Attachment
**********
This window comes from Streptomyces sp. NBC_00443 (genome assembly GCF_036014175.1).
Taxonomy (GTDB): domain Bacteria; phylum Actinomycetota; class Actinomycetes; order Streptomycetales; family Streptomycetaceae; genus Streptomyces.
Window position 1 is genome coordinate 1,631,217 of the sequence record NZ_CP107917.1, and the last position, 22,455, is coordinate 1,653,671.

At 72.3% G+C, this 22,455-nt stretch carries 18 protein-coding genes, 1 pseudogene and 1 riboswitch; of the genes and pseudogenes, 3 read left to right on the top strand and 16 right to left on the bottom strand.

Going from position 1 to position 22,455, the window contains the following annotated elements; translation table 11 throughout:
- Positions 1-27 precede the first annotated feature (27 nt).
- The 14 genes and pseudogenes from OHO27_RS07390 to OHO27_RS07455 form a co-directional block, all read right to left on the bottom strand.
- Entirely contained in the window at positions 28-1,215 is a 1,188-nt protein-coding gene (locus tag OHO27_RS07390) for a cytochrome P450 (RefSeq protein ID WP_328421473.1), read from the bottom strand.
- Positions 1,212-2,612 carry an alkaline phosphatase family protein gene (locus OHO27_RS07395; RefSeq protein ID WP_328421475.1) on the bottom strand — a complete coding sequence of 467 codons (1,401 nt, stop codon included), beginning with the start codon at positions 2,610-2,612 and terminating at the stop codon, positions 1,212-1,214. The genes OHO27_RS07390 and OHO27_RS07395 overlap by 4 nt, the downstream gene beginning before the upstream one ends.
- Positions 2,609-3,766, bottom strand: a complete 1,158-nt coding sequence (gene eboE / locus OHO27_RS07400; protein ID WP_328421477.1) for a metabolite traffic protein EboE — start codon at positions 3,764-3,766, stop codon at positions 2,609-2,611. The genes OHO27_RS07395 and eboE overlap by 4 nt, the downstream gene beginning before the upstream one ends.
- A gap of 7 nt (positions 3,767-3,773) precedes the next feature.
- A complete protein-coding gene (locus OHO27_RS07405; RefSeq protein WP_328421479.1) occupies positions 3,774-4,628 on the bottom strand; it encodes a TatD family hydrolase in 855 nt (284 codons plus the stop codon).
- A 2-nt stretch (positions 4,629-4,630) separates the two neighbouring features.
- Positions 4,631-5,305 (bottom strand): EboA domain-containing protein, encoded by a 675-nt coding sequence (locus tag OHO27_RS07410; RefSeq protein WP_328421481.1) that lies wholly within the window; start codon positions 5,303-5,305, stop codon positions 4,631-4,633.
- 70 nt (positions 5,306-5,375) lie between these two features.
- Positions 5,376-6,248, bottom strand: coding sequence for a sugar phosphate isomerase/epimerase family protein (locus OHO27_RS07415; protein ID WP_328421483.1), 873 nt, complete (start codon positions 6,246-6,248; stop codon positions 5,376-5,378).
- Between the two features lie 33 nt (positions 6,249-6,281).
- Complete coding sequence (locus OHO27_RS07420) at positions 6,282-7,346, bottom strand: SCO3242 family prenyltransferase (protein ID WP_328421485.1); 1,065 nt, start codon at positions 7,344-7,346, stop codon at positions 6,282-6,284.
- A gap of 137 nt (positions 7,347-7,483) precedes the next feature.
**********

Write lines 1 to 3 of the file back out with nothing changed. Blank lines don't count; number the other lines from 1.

This window comes from Streptomyces sp. NBC_00443 (genome assembly GCF_036014175.1).
Taxonomy (GTDB): domain Bacteria; phylum Actinomycetota; class Actinomycetes; order Streptomycetales; family Streptomycetaceae; genus Streptomyces.
Window position 1 is genome coordinate 1,631,217 of the sequence record NZ_CP107917.1, and the last position, 22,455, is coordinate 1,653,671.